Out of the Shadows
Stories From Those We've Helped
“When I was in the Army, every day was planned out. You knew exactly what your job was, what you were to do. You were housed, fed and followed orders. Life became more complicated when I got out of the service. I sometimes felt guilt and depression for my part in Desert Storm.
There were some rough times, and when my son and I became homeless, we ended up in a shelter. A VA caseworker referred me to Volunteers of America. Now I am back on my feet. I am in my own home. I feel safe and secure now. I am still very proud to have served my country, and thank every veteran I meet for their service, too.” — Judy
“I didn’t know what to expect on my way to Camp Hope. But when I got there, it really felt comforting to be with other kids who had gone through the same traumatic things I went through. It was good to find out the things that happened in my family weren’t my fault.
The Volunteers of America camp helped me find the right perspective. I want to go back to school now, and become a school counselor to help other kids like me, or someday work for Volunteers of America. I really want to help others.” — Brad
“Without Volunteers of America, I don’t know what I would have done. They gave more assistance than anyone in helping me move forward with my life. They provided counseling for me, and my family. Now, I have a job and a home for my children. I love my kids. They are my world. Volunteers of America made it possible to keep us together.” — Tierra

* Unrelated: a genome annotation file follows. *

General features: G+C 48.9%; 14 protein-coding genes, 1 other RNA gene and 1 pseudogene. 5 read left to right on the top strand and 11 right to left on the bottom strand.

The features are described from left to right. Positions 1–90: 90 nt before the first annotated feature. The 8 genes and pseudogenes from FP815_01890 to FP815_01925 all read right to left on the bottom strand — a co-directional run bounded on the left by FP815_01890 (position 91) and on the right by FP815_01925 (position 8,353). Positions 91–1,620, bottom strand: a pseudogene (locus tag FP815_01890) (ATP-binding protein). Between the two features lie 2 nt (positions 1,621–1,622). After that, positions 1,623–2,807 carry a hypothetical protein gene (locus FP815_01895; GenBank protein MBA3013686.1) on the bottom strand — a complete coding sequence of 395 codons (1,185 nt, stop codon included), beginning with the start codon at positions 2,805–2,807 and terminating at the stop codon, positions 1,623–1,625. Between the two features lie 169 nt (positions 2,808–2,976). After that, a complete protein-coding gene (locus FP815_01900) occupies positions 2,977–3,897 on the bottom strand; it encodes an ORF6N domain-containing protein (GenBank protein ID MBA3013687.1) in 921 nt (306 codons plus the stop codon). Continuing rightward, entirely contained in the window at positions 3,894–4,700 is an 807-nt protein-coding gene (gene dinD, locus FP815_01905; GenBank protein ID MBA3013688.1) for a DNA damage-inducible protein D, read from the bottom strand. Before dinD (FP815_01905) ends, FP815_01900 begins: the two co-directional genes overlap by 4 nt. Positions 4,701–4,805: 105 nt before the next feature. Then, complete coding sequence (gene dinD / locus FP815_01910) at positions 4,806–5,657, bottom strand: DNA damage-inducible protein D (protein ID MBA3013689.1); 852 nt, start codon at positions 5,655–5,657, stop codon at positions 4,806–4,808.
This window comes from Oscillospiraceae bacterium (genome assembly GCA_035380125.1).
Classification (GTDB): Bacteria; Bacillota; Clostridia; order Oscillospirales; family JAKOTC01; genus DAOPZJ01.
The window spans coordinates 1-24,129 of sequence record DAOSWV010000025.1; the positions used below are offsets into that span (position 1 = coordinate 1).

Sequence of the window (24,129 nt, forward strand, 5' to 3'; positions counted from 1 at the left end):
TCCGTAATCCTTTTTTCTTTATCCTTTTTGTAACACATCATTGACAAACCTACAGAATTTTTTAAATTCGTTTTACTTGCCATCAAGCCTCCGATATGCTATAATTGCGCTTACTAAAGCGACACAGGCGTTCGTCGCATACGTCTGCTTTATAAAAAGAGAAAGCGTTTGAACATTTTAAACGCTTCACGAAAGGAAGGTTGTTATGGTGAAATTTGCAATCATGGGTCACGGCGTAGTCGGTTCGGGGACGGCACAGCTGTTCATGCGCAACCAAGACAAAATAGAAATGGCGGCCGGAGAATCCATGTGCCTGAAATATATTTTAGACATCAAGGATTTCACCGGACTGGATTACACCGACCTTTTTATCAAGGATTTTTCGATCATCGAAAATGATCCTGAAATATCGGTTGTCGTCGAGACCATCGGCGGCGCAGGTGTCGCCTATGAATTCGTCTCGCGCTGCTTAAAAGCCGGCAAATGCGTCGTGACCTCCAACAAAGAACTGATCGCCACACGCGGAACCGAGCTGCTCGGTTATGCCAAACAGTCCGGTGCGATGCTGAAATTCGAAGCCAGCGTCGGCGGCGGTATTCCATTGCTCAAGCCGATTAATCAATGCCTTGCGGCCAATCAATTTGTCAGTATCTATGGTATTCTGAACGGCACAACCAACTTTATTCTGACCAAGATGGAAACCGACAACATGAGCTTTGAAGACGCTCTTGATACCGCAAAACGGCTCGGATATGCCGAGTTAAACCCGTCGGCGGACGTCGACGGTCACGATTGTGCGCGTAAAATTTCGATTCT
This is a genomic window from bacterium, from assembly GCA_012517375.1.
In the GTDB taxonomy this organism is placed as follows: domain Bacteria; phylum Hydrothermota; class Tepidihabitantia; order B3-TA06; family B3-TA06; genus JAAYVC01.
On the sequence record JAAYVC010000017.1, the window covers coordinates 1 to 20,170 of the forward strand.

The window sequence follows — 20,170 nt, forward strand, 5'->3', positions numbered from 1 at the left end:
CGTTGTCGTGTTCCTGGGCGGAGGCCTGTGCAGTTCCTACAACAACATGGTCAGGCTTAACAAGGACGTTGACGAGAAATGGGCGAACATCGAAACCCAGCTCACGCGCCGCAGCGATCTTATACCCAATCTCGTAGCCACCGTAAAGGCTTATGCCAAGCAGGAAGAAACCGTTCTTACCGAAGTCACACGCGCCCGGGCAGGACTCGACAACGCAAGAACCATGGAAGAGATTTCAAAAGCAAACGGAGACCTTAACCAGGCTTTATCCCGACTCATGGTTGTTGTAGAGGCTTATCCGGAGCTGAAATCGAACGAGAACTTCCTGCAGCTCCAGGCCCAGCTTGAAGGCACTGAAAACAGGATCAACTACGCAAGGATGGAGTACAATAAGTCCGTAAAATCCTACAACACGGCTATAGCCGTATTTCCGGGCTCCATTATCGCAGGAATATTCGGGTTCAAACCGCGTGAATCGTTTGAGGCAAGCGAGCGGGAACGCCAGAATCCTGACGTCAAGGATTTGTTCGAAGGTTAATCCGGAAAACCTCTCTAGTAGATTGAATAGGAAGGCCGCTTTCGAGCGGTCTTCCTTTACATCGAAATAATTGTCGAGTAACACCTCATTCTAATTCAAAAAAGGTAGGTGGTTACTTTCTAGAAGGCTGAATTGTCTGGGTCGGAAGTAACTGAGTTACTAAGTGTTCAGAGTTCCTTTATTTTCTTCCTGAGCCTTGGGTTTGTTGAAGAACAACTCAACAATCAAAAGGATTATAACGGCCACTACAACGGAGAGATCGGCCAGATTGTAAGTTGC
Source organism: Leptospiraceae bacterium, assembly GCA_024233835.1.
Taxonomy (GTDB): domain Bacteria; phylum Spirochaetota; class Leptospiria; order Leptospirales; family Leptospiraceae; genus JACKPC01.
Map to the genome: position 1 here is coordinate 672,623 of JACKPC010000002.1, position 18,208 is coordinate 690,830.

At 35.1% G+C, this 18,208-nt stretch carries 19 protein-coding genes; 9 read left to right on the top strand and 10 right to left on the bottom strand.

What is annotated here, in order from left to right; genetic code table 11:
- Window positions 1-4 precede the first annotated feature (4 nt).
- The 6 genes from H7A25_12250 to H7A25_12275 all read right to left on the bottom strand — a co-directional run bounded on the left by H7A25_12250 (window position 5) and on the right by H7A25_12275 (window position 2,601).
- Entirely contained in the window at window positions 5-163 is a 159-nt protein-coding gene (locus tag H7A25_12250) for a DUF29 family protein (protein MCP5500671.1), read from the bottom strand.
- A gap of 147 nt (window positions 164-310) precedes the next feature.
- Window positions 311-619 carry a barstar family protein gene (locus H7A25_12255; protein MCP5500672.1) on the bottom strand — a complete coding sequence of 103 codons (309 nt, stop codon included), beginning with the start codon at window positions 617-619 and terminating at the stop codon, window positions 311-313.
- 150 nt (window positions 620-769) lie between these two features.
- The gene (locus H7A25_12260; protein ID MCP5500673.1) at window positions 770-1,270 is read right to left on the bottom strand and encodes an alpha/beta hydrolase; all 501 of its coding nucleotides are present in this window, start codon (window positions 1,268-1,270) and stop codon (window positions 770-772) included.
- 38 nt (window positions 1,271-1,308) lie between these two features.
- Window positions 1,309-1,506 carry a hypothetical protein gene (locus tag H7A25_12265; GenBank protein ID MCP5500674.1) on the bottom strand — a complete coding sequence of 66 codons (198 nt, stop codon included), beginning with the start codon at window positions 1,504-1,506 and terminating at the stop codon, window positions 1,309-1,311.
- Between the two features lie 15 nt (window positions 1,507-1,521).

“I think about the future a lot at my age, 71. I have tried to plan, but at my age you don’t have time to waste. I feel an overwhelming urgency to get things done for my grandkids now while I am here as their guardian.
It’s comforting to know that Volunteers of America is there for us. I love the organization and had it not been for them I don’t know what I would have done many times about food and clothing and Christmases. I feel so blessed Volunteers of America is there." — Mel
“My relationship with Ruth Ann is a special one. I have learned so much from her. She is legally blind and deaf, but you’d never know it. Her life is busy with work, friends and lots of outside activities. She likes to get up, make her bed and do as much as she can on her own. She is very independent.
My role as a Volunteers of America caregiver is to be there for her and fill in the blanks. Ruth Ann makes my job a joy. She has a great sense of humor and we laugh a lot. We are family.” — Shauna